We know that you don't buy tôrô or other stone objects regularly, if you aren't a professional garden-maker. So we have provided this FAQ page for you. If you have other questions, do not hesitate to ask us.

photo (top) : 'Bunjin (literati)' 1 pair, 112cm (H)
  • A tôrô is a garden lantern, most commonly found in Japan despite its Buddhist origin. A sôtô is the Japanese version of pagoda, with multiple stories. Wikipedia, free online encyclopedia site, provides some good introductions with concise explanation. Try this (tôrô), this (pagoda), or this (Japanese garden), for instance.

  • It of course depends, but typically, our Tôrô and other objects were sculpted several dacades ago. Do not expect very old tôrô or sôtô - they only remain sitting in old temples, shrines or famous gardens and are unavailable for sale. In other words, we do not deal in items of archeological or historical value, but artisan artworks only.

  • Generally, tôrô and other Japanese stone objects are designed after an existing original or following a certain pattern. It does not mean that they are characterless, or valueless, though, because each of them is sculpted manually by different craftsmen, from different type of stone, and installed at different places. Once put on a ground, each object interestingly develops its own character by showing its own way of aging.

    In our garden-making tradition, using of an old stone design is called 'Honkadori' or quoting, rather than copying, and the old original is called 'Honka (= original poem)'. Why poem ? Because 'Honkadori' is a special term in Japanese poetry standing for "an allusion within a poem, to an older poem which would be generally recognized by its potential readers." (wikipedia "honkadori")

  • All of our tôrô and other sculptures were hand-made and in most of cases, created by famous artisans living all over Japan.

  • It depends. Ask us when you visit our store. Certain type of natural stones have become very rare, and very expensive. Some stones in our collections are considered as priceless and not for sale !

  • Sure. For example, you will find many tôrô in Shintô shrines and personal gardens in Japan. Today, the majority of people buy or use tôrô, or even sôtô, only for decoration purposes.

  • No. Some certainly represent Buddhist, Shintoist or animism images, but the others not.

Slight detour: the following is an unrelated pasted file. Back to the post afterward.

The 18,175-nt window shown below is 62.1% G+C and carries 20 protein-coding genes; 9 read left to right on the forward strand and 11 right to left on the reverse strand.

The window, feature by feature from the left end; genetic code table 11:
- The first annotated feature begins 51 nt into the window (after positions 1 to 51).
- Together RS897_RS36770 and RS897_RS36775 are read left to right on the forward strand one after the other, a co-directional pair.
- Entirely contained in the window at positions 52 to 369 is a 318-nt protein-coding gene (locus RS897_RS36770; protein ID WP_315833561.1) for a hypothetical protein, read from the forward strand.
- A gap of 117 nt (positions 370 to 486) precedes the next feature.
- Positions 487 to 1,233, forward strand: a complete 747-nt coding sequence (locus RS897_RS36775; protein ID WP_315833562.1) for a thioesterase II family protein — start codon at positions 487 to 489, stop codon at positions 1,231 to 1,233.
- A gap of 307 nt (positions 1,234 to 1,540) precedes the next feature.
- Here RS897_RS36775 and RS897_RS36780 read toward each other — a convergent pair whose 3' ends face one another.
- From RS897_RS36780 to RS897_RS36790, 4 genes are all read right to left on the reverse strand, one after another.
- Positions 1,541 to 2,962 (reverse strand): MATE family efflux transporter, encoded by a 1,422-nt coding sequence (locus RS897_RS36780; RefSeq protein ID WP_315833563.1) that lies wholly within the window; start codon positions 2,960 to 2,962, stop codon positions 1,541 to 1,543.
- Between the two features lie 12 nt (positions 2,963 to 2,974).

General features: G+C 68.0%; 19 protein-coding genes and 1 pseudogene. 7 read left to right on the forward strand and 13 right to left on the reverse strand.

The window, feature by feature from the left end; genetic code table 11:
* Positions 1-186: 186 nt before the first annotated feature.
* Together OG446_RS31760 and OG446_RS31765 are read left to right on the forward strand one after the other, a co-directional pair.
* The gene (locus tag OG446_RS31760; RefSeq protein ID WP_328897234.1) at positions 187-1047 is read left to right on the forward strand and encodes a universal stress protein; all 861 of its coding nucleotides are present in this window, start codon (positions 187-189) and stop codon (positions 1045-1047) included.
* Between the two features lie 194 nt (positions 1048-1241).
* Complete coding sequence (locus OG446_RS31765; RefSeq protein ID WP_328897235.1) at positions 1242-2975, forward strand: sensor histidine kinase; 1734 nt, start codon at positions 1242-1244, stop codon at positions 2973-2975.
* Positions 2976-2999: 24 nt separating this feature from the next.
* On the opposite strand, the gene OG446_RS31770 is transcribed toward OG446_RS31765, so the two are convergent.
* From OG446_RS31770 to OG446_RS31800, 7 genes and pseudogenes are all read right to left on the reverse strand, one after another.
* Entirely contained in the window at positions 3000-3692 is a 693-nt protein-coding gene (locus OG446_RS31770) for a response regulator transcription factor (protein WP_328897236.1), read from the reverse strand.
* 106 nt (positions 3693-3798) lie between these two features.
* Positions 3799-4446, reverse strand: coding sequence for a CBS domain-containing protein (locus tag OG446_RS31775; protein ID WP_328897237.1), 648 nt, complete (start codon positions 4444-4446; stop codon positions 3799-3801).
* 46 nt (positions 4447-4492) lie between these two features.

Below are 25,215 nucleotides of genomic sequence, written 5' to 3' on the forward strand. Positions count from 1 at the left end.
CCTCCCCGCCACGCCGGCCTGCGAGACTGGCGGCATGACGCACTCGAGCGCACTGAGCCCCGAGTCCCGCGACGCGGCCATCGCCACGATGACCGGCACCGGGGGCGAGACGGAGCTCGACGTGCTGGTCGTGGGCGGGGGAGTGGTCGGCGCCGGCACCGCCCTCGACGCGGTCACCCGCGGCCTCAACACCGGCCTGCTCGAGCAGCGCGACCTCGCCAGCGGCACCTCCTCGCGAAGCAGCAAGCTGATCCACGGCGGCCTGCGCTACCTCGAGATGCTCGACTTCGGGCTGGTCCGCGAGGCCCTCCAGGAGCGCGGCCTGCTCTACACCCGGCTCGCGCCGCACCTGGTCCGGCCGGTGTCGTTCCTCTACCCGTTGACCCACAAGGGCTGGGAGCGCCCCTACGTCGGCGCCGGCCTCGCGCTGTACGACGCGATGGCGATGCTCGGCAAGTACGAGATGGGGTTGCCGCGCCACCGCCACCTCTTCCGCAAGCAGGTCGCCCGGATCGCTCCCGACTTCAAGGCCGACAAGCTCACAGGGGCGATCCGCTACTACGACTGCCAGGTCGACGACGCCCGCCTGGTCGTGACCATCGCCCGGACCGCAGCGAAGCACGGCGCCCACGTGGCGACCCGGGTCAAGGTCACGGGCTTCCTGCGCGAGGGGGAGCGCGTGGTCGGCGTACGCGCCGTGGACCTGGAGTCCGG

• Our main customers include Buddhist temples, Shinto shrines, professional and amateur garden-makers and Japanese garden lovers from Japan and across the Globe.

  • No. We will provide you necessary information (about material, sculptor, etc.) before (and after, if you want) your purchase and that's all. We operate our business with pride and integrity.

  • Legally speaking, there is no regulations that could restrict export of our articles from Japan to foreign countries. Physically, there are certain transport companies specializing in art and craft objects. Ask us for details.

  • It depends again. A Rojimono (burried type lantern) of 90cm height typically weighs about 100-120kg. A Yukimi-Dôro (movable and legged type lantern) of 75cm height may go to 200kg. Smaller objects weigh less : a sculpted steppingstone of 30cm diameter will be of 10kg or less.

  • No. We would like to sell our stones to those customers who are satisfied of its value after inspection. Why don't you come over to our place when you have an opportunity to visit Japan !

  • We deliver the items within Tokyo and its metropolitan area by ourselves. For other cases, please contact us.

  • Put it at the place you like, and that's it. Let the mother nature do the rest. Do not clean it, expecially with chemicals. From our experiences, good stone artworks need less time to show their natural appearance and to fit its surroundings.

  • If you want to set up a tôrô (stone lantern) by yourselves or ask your garden maker to do so, see this page.